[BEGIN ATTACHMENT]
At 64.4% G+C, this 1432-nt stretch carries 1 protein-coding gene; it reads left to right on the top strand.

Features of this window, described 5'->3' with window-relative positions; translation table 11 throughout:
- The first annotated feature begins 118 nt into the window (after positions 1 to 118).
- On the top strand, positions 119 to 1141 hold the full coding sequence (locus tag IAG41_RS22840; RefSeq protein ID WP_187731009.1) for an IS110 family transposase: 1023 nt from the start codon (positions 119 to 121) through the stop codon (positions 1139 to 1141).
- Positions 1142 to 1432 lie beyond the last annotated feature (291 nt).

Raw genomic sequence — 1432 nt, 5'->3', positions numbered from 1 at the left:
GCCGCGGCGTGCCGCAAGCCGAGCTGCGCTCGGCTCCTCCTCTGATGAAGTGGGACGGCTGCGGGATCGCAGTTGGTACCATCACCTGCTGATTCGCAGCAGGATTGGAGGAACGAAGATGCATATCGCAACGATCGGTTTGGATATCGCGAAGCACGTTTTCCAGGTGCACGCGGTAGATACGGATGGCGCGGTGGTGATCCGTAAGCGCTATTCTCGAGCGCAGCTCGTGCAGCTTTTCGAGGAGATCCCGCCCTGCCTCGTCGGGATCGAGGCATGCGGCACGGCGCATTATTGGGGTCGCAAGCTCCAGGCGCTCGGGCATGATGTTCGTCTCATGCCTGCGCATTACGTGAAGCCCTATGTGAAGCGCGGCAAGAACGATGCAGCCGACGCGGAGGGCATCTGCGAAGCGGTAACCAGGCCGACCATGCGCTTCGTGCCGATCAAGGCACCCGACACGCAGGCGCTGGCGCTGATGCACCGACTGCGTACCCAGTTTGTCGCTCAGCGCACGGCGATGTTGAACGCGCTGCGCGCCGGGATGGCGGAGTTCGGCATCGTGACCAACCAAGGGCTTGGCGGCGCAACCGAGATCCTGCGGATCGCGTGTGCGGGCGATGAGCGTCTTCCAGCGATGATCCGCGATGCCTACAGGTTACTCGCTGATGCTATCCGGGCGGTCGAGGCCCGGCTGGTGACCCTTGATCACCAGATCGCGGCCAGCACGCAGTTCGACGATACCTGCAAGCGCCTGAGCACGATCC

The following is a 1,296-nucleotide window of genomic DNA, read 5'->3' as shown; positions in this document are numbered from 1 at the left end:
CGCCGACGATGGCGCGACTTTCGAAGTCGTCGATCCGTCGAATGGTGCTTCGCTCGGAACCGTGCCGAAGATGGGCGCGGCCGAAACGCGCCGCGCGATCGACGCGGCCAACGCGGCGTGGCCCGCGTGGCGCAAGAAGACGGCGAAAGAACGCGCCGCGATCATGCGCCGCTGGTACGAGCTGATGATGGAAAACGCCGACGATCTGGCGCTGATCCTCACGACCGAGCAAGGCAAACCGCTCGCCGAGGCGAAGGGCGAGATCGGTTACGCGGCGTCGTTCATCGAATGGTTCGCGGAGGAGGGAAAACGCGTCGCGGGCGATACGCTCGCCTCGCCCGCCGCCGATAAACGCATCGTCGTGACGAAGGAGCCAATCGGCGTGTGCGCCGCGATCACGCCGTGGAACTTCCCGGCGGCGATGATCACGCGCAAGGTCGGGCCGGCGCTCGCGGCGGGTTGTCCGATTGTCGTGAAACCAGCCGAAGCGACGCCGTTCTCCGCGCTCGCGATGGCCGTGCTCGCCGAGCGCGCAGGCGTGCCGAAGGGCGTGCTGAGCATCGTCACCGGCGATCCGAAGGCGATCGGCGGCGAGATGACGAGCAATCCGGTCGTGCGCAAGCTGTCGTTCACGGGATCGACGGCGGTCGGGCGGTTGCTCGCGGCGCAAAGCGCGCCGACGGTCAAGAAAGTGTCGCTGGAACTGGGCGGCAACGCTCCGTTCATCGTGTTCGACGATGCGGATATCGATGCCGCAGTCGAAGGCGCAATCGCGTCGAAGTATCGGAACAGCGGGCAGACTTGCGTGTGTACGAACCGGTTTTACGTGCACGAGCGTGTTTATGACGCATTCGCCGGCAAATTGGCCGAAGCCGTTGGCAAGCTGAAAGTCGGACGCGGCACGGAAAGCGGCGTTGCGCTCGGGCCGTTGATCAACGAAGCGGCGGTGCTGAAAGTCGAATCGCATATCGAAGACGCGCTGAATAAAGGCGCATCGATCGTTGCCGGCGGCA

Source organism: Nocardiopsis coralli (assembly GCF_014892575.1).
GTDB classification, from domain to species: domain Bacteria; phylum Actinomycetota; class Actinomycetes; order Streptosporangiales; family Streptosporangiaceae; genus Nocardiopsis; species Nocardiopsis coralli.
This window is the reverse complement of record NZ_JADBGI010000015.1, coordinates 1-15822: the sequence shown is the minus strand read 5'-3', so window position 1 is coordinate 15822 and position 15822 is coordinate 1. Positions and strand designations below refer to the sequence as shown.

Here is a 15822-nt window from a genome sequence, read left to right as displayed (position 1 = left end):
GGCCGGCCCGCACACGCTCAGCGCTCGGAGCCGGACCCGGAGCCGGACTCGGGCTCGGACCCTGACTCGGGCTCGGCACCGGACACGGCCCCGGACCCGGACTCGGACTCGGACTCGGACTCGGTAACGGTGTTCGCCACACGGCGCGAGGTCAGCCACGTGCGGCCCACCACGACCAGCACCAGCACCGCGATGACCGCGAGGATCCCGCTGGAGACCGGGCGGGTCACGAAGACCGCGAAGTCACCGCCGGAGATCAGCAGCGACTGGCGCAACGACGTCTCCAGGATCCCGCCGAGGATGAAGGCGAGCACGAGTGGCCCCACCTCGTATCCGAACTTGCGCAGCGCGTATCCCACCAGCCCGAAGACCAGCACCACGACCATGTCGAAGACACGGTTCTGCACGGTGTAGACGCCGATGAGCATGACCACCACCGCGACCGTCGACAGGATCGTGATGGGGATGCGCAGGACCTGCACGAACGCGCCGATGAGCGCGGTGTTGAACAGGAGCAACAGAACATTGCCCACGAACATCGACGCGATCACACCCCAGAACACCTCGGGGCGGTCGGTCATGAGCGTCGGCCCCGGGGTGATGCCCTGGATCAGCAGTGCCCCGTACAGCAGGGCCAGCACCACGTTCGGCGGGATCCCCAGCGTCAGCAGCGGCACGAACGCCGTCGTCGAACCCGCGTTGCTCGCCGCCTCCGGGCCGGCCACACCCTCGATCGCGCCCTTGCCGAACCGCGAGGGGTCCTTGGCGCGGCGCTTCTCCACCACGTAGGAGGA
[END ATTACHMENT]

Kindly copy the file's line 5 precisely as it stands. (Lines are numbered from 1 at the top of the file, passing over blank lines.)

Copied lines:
- Positions 1142 to 1432 lie beyond the last annotated feature (291 nt).